|On Sunday February 10, friends of USY gathered for a day of training to stand up against bullying. In partnership with Coach Randy Nathan of Project NextGen and the Museum of Tolerance NY, we learned how to identify bullying and most importantly, how to be an "upstander" and put an end to bully behavior. This newsletter will provide a summary of the program as well as provide information for how you may bring this information to your chapter without the Museum around the corner!
This may take more than two minutes to read, but please take the time to review the information so that bullying can indeed "end with us."
Part I- Becoming an Upstander
To view the Tools for Tolerance Powerpoint, click here.
1. Coach Randy led us in an opening exercise on cliques and diversity among people, explaining that bullying can stem from a lack of empathy or understanding of others who are different from ourselves.
2. We introduced Jewish texts that may guide our behavior to prevent bullying by treating others with respect and dignity. Please refer to the second slide in the Tools for Tolerance Powerpoint for examples.
3. Two USYers courageously told their own personal stories on experiencing bullying and what they chose to do about it. Thank you to Val Weisler and Alexa Weinberg for sharing with us and making a difference with their anti bullying advocacy. "Like" The Validation Project and Proud-2-b-me on Facebook! These young people turned their negative experiences as targets and turned it into advocacy work to inspire others. Kol Hakavod!
4. Please view the Powerpoint to better understand the second part of Coach Randy's presentation. Coach Randy taught us how to transition from bystander to upstander. The "take-aways" are outlined briefly below. You can use this to reflect as a participant of the program or to bring these ideas to your own chapter through your own program.
5. We briefly looked at the Jewish obligation to be an upstander and stand up for others in need. Please use pages 3-4 of this
Derech Eretz Bi-fold from IC 2011 to incorporate Jewish ideas into your discussion on being an upstander.
integrated into a bullying situation through digital tools and had an opportunity to "interview" both the target and "perpetrators" of bullying.
6. We headed to the Museum of Tolerance NY
for an interactive discussion on the Power of Words and the Point of View Diner, where we were
*Please note that Coach Randy is available to run this program in your chapter or Congregational School. You may contact him at his website
The Bystander-Bully Ring
(please refer to images in the Powerpoint as reference)
Coach Randy's prorgam summary notes
Suggestions: try to act out the bystander-bully ring by assigning each role to a different participant.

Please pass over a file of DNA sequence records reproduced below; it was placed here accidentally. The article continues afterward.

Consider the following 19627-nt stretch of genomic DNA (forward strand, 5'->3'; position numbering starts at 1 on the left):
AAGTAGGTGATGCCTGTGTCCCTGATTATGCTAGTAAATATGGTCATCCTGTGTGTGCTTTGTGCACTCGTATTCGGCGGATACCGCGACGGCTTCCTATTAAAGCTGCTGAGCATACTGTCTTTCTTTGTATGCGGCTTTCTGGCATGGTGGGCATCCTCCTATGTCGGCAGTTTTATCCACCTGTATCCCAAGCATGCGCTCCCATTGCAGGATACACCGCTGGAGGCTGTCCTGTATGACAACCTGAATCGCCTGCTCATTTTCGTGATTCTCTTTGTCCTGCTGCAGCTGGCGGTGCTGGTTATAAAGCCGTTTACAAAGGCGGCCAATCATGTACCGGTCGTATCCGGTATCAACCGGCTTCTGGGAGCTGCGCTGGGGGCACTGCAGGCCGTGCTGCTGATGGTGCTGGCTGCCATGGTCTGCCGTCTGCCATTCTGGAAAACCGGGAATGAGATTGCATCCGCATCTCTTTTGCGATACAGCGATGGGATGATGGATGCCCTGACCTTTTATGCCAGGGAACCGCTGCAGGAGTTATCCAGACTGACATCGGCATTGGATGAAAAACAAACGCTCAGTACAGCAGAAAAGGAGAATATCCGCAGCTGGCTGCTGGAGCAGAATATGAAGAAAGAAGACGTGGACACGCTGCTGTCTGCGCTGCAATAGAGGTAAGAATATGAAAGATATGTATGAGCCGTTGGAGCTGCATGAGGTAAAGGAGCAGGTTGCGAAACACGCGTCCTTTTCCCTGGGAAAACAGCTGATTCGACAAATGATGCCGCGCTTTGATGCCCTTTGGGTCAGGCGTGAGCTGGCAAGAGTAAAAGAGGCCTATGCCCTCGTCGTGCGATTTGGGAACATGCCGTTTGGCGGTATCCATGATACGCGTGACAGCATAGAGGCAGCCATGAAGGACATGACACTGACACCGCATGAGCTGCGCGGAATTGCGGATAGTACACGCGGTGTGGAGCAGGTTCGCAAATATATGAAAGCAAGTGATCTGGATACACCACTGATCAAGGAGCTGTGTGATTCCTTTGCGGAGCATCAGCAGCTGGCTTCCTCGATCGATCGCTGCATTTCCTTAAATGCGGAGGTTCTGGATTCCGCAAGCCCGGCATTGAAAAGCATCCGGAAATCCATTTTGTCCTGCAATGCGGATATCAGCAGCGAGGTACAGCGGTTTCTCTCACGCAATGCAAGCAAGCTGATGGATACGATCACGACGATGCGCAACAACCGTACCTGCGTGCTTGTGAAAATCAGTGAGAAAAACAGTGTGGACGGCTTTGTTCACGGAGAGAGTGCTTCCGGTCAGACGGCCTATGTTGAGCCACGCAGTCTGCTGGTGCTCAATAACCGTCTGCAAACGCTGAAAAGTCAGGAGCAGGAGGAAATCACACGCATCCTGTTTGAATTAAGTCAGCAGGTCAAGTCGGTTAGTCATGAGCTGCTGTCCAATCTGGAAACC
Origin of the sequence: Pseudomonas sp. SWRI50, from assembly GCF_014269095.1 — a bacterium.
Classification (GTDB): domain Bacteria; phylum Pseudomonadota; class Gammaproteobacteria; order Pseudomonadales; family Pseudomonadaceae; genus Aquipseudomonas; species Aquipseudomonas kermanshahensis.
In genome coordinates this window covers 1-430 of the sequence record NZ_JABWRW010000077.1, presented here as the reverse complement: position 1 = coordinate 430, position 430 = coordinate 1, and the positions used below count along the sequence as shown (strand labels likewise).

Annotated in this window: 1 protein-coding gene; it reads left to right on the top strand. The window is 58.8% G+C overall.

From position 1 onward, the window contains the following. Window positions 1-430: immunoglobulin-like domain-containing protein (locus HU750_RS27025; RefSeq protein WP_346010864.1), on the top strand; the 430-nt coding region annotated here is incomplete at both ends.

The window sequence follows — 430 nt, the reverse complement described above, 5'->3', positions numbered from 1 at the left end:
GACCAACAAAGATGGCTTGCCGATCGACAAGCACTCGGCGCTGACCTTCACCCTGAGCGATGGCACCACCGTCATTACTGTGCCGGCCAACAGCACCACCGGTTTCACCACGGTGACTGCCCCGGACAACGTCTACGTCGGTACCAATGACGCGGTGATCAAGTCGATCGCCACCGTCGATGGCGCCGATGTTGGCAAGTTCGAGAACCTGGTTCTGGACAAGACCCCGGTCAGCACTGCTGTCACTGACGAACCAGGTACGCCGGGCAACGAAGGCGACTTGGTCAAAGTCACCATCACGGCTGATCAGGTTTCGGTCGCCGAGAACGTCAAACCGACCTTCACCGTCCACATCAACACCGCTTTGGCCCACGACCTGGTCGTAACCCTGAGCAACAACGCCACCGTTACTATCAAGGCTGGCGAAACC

Use the familiar story of Moses acting on the beating of the Israelite slave by the Egyptian slavemaster to tie in some Torah. Other examples from Jewish tradition can be found in the aforementioned Derech Eretz Bi-fold.
1. Defining Bullying- For bullying to take place it generally includes the following three: Aggressive in nature, repetitive and creates an imbalance of power
The Bystander Bully Ring consists of two types of bystanders - Aggressive & Passive
2. A Cheerleader is an aggressive bystander. The attention of the cheerleader is on the initiator and motivator and encourages the behavior.
3. The Fanatic, Spectator and Ostrich are forms of Passive bystanders. The fanatic watches because it's exciting and part of the game, the spectator simply watches and often thinks to him/herself he/she is glad it's not them, the ostrich knows it's wrong, but does nothing to stop it.
What it takes to be an Upstander
Empathy, putting oneself in the target's perspective, courage and taking action.
- When possible, always remove the target - yell "someone's coming!"
- fogging -take on the same characteristics as the target (Think of the scene from the film Billy Madison, when the child is teased for wetting his pants- Adam Sandler's character defends him through fogging)
- Use assertive statements (Stop it! Enough!)
- Swarming - have others who want to do something join in the intervention
- Broken record - "what did you say?" acknowledge the bullying behavior. Speak up- there are always other bystanders who agree what is taking place is wrong.
In a Nuthsell:
Four Steps to Being an Upstander
Recognize the situation
Use your empathy and perspective
Utilize skills and strategies
Finally, adult interaction is the most effective form of intervention and elimination of bullying behavior.
GGG-Go Get a Grown-up (trusted adult)